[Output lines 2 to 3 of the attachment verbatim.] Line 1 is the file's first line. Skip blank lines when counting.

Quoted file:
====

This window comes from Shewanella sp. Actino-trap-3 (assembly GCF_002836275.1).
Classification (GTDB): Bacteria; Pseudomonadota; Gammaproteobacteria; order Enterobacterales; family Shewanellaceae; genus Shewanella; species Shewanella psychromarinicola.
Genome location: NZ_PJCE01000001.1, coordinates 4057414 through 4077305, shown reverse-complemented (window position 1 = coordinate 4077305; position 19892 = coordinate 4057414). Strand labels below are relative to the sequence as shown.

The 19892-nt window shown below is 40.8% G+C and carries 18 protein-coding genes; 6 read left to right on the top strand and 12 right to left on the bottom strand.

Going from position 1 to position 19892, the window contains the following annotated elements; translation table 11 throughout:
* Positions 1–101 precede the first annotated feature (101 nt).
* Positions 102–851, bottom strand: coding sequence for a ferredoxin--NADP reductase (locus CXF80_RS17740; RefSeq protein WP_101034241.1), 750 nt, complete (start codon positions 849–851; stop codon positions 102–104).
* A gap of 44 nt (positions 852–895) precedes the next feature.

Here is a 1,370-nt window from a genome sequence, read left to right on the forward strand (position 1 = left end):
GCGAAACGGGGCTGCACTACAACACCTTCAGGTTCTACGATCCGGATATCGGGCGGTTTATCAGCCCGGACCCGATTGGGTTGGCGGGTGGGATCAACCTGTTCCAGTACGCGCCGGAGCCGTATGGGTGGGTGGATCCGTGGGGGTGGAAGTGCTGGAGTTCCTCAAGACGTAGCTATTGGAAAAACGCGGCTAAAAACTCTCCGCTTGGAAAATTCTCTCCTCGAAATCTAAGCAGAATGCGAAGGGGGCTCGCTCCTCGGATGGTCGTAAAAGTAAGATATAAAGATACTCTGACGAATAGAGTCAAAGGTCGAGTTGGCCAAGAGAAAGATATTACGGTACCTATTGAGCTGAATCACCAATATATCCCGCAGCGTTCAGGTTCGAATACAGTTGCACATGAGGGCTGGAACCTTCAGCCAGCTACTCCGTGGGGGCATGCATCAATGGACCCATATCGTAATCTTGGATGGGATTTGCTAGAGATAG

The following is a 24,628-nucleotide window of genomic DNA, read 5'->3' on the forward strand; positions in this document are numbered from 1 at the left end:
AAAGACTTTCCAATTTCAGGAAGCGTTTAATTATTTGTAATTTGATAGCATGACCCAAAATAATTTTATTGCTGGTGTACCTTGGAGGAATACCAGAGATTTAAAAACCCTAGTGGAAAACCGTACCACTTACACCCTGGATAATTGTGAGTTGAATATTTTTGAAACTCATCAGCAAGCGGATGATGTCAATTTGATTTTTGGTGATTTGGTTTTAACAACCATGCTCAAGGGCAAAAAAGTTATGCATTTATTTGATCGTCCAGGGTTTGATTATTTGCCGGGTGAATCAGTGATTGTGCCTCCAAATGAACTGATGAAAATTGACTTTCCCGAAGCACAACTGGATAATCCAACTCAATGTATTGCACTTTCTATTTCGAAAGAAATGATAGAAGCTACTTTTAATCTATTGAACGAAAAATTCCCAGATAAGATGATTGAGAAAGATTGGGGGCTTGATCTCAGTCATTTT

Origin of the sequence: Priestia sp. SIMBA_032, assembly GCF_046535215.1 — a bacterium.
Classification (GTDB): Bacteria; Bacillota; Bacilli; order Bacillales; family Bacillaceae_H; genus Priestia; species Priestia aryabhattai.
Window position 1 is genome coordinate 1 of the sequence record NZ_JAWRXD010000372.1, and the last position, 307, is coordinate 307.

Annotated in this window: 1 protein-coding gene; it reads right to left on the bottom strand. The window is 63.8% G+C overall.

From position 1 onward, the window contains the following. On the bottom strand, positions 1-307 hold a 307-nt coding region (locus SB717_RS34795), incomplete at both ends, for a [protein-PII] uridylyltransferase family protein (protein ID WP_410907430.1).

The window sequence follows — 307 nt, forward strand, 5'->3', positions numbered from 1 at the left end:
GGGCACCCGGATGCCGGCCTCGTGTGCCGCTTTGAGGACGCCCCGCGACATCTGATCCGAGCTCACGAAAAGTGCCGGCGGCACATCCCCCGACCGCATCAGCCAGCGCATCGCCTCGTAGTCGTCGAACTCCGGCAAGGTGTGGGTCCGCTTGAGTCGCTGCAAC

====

Classification (GTDB): Bacteria; Pseudomonadota; Gammaproteobacteria; order Enterobacterales; family Shewanellaceae; genus Shewanella; species Shewanella psychromarinicola.
Genome location: NZ_PJCE01000001.1, coordinates 4057414 through 4077305, shown reverse-complemented (window position 1 = coordinate 4077305; position 19892 = coordinate 4057414). Strand labels below are relative to the sequence as shown.